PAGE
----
Forty-five years ago today, Oct. 3, 1967, America lost one of its greatest folk singers, Woody Guthrie, to Huntington’s Disease. This inherited disorder attacks nerve cells in certain parts of the brain and causes them to degenerate – affecting a person’s functional abilities and usually resulting in movement, cognitive and psychiatric disorders. Woody was only 55 years old when he died.
Like other school children in the United States, I remember sitting in music class as a child and learning the words to Woody’s famous song, “This Land Is Your Land.” Years later, I can still sing the chorus. Most of you probably can, too. Woody had a gift. He was a true storyteller who used his ballads to make social commentaries about everyone from the urban poor to migrant workers. During the more than 15 years that he battled Huntington’s Disease, he continued to communicate his conviction that every man, woman and child has within them the power to make a difference.
After he died, Woody’s widow Marjorie was determined to help others. She placed a small ad in a New York City newspaper and slowly gathered a determined handful of volunteers and affected families from across the United States. From that grassroots effort, a worldwide movement began that has spurred research and education. While there is still no cure for Huntington’s Disease, we’ve learned a lot more about it.
At Solari Hospice, we regularly see patients who are suffering from the end stages of Huntington’s. It’s always sad. This disease often affects people in the prime of their lives. Onset of symptoms generally occurs between the ages of 35 and 44, with the disease worsening over time. Most people with Huntington’s die within 15 to 20 years. In addition, if a parent carries the gene for Huntington’s – which is caused by a genetic defect on chromosome 4 – there is a 50 percent chance that their child will get it.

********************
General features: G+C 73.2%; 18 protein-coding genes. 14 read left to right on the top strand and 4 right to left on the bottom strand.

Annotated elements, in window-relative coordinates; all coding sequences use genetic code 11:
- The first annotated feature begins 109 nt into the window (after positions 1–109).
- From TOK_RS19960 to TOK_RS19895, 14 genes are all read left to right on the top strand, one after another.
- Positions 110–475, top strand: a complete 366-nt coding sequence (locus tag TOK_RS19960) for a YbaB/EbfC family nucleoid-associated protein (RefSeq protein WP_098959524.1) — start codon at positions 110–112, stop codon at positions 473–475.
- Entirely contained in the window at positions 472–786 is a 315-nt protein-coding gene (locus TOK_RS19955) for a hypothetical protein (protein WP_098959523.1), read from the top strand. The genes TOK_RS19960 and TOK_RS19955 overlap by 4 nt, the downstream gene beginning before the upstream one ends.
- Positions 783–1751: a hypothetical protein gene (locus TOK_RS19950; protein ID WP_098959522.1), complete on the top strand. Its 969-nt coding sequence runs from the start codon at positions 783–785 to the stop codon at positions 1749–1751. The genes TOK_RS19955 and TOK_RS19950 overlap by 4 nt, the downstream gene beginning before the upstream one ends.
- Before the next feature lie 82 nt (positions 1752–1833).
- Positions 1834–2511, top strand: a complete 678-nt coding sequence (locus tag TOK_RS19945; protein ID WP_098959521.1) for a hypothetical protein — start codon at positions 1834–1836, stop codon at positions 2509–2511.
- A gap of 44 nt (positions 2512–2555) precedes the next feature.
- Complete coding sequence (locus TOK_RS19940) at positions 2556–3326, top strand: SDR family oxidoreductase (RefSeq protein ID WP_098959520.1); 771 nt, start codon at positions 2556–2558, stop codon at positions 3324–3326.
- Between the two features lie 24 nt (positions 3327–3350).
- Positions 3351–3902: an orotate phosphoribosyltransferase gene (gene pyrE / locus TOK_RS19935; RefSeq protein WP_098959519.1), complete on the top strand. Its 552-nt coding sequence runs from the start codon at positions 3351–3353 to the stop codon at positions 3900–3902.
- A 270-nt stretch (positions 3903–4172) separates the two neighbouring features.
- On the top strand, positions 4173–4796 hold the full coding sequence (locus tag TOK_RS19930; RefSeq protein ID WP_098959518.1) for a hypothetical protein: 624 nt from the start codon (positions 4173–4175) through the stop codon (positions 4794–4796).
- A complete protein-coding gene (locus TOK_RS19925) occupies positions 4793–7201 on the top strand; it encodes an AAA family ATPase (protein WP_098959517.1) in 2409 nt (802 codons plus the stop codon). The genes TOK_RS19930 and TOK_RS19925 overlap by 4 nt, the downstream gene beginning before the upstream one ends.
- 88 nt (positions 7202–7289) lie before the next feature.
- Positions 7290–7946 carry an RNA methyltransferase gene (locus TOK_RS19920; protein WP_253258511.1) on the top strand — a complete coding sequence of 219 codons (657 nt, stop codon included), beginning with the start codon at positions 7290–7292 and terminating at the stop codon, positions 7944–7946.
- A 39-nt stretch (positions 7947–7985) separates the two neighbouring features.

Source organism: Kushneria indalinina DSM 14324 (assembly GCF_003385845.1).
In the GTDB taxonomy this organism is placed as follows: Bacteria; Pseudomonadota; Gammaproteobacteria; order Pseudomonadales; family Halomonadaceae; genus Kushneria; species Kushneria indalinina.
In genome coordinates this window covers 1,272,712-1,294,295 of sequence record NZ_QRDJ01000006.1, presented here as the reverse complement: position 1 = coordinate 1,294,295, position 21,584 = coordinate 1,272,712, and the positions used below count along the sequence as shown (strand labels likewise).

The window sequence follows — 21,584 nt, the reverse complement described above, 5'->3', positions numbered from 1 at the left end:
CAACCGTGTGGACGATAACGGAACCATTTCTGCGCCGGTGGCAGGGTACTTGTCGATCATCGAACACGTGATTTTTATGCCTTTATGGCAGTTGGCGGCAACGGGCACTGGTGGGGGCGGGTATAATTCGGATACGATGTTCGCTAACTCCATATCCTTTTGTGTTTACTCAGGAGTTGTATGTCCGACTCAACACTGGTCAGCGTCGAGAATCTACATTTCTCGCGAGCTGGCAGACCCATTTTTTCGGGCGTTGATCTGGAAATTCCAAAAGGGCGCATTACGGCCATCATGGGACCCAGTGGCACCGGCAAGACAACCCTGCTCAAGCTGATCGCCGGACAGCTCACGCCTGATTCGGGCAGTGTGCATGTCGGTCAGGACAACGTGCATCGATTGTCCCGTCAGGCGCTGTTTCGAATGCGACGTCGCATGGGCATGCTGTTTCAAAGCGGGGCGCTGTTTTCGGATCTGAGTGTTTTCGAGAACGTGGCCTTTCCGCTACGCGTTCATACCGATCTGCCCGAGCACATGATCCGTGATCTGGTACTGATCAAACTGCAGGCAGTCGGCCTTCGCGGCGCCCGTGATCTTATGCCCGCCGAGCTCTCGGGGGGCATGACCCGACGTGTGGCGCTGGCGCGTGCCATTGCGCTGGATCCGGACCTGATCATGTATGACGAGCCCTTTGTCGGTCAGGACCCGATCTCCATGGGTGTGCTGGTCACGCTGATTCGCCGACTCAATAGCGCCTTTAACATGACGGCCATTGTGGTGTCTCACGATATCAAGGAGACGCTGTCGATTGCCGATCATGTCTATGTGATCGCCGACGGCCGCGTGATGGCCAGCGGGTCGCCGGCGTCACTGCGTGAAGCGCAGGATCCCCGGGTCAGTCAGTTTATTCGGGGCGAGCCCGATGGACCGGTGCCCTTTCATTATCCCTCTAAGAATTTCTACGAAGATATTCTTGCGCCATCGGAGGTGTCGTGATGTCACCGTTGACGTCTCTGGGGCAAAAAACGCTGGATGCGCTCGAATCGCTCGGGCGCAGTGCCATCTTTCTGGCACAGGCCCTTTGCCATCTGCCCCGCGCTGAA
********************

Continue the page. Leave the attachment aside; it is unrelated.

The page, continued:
Years ago, people didn’t realize the disease was inherited. So, tragically, in hospice, we’ve seen entire families affected. We’ve seen people lose spouses, and then turn around and lose their children. We’ve seen people lose their siblings, knowing that one day they will develop this disease.
For people who have end-stage Huntington’s Disease, hospice can be invaluable. As the disease progresses, the affected person will need assistance and supervision, and eventually 24-hour care. At Solari, our interdisciplinary team of professionals is trained to manage the multitude of symptoms that occur, which can include hallucinations, psychosis, jerking and uncontrolled movements, tremors and dementia. And, our hospice team can provide this assistance at the patient’s or caregiver’s home or in our Inpatient Center, so the patient doesn’t have to go to a hospital.
Moreover, we can help the caregivers better manage the physical and emotional strain of taking care of their loved ones with end-stage Huntington’s by providing numerous resources, medical equipment and pain management. We also help caregivers deal with the grief and anxiety they are experiencing through our wonderful chaplains, counselors and bereavement support groups.
At the end of his life, Woody Guthrie was largely alone. Due to the progression of Huntington’s, he was difficult to be around. Without the education we now have, his symptoms went largely untreated. However, today, thanks to his legacy, we have a wealth of information and great hope for a cure. I hope researchers find one! Until they do … please know that care is always available. If a family member or loved one has end-stage Huntington’s Disease, I encourage you to ask your doctor about the benefits of hospice. Please know that you don’t have to walk this ribbon of highway alone.